I am also persuaded these financial imbalances are not likely to disappear in the foreseeable future. We must live with them, and policymakers must be mindful of them.
Why are financial imbalances likely to persist? One reason is that U.S. dependence on foreign energy resources will last some time. Another is that the conversion of large-population, surplus-generating, saver countries (such as China and Japan) to consumer societies will take time. So will the conversion of the United States to a saver society. If you need be convinced of the scope of this transition, just consider the primacy of the U.S. consumer in world product markets. By one measure, nominal U.S. consumer spending was 18 percent of gross global product in 2007.
This nation will need foreign owned dollar capital well into the future. As we address the recently exposed inadequacies of our financial system and implement necessary fixes, we must not discourage foreign investors. What could do this? The answer is the same whether the recipient country is a small emerging market or the largest economy in the world. Inward investment is discouraged by:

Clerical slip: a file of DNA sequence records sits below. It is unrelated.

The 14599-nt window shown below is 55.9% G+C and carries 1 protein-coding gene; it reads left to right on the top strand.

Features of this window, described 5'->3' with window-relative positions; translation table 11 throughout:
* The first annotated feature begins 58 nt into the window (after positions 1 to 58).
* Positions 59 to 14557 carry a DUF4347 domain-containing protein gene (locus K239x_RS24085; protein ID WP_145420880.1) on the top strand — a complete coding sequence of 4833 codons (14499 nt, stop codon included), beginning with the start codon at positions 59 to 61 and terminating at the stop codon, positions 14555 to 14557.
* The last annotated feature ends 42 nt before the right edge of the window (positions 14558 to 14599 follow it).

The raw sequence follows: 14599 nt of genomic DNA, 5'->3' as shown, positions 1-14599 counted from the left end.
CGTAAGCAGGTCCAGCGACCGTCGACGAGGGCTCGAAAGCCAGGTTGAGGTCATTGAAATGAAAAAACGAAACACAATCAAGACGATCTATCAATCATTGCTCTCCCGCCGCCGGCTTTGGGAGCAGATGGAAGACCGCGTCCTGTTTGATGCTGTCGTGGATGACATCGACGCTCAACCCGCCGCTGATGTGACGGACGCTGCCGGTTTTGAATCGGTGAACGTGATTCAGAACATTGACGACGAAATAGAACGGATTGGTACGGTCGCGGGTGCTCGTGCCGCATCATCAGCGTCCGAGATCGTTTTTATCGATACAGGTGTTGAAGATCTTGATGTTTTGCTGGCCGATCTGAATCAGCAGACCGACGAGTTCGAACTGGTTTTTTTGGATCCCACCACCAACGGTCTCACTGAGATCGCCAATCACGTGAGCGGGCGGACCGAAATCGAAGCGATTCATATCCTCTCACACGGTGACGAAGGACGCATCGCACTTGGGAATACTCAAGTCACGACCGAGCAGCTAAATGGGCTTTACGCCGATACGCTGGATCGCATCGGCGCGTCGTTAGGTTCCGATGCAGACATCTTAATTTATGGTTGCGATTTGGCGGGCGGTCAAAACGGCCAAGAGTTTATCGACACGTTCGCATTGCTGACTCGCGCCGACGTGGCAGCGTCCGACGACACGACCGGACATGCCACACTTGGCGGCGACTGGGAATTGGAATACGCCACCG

Let me elaborate on some of these factors. In my view, we should not rewrite the rules of the game after the fact. The efforts of private-sector players with the encouragement of the U.S. Treasury Department under the banner of the Hope Now initiative promote a voluntary framework for mitigating subprime mortgage foreclosures. I support this approach. It is far better for the parties in financial arrangements to work through the process of apportioning losses by mutual consent or through traditional adjudication channels.